A novel role for the metabotropic glutamate receptor-7: Modulation of faecal water content and colonic electrolyte transport in the mouse

MARCELA JULIO PIEPER, Np Hyland, Ja Bravo, Tg Dinan, J. F. Cryan

Research output: Contribution to journalArticlepeer-review

27 Scopus citations

Abstract

Background and purpose: Increasing evidence implicates metabotropic glutamate receptor mGlu 7 in the pathophysiology of stress-related disorders such as depression and anxiety. Mood disorders are frequently associated with gastrointestinal (GI) dysfunction; however, the role of mGlu 7 receptors outside the CNS is unknown. This present study investigated the expression and possible functional role of mGlu 7 receptors in the mouse colon. Experimental approach: Expression of mGlu 7 receptor mRNA and protein was studied in mouse colon by in situ hybridization and Western blotting. Effects of the selective mGlu 7 receptor agonist AMN082 on defecation and faecal parameters were studied in an isolation-induced stress model. AMN082 effects on ion transport and neuronal intracellular signalling were examined via Ussing chambers and calcium imaging. Key results: mGlu 7 receptor mRNA and protein were highly expressed in colon mucosa. Stress-induced faecal output was unaffected by AMN082, although faecal water content was increased. In mucosa/submucosa preparations, 100 nM and 1M AMN082 increased bethanechol-induced changes in short-circuit current in the Ussing chamber. This was sensitive to tetrodotoxin. Also, 100 nM AMN082 significantly increased calcium signalling in a subset of submucosal neurons. Conclusions and implications: Activating mGlu 7 receptors increased colonic secretory function in vivo and ex vivo. In a group of submucosal neurons, AMN082 strongly induced calcium signalling and the presence of submucosal nerves was required for the AMN082-dependent increase in secretion. These data suggest that targeting mGlu 7 receptors may be useful in the treatment of central components of stress disorders and also stress-associated GI dysfunction such as diarrhoea or constipation.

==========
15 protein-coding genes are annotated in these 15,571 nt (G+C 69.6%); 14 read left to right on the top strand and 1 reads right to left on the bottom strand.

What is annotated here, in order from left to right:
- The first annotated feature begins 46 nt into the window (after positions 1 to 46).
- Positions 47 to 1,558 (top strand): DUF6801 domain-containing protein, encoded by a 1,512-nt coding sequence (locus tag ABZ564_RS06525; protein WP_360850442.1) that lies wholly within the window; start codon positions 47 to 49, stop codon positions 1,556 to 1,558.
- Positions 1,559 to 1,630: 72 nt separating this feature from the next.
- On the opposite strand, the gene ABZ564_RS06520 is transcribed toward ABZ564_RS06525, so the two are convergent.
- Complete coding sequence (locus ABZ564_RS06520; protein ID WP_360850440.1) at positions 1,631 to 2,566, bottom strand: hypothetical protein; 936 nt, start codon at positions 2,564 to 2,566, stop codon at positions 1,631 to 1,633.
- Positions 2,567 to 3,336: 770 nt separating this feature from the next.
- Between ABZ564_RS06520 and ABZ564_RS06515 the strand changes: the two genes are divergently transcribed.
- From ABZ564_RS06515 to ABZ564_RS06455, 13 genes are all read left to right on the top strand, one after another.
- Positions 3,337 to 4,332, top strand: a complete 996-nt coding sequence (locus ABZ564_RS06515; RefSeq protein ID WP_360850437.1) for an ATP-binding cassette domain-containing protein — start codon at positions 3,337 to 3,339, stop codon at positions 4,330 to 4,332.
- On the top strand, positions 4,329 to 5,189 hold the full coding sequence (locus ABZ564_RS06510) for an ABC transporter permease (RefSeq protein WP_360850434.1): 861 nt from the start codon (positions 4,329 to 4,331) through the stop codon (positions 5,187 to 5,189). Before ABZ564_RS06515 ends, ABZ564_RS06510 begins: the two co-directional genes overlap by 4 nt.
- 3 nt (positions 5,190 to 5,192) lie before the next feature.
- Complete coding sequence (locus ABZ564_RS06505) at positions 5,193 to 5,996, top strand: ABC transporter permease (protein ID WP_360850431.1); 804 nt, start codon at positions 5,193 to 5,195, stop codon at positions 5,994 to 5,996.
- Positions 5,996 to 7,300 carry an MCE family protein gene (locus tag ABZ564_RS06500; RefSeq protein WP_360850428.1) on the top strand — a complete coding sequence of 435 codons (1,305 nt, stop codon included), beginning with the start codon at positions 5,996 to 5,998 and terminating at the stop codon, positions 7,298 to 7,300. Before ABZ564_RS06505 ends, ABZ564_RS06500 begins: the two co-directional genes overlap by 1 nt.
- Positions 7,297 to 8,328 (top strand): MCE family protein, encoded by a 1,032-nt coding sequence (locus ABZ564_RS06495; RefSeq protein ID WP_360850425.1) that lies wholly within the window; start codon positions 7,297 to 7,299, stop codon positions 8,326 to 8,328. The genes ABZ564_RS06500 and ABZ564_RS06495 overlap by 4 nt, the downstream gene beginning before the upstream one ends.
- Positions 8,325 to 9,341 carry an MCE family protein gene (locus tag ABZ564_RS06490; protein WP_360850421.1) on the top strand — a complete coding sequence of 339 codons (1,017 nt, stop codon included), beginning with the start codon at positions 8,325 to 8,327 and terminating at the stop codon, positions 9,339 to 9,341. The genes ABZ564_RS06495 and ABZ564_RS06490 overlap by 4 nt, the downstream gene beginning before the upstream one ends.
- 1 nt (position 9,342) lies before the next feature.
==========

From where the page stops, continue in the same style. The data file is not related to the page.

Original languageEnglish
Pages (from-to)367-375
Number of pages9
JournalBritish Journal of Pharmacology
Volume160
Issue number2
DOIs
StatePublished - May 2010
Externally publishedYes

Keywords

  • AMN082
  • Irritable bowel syndrome
  • Stress

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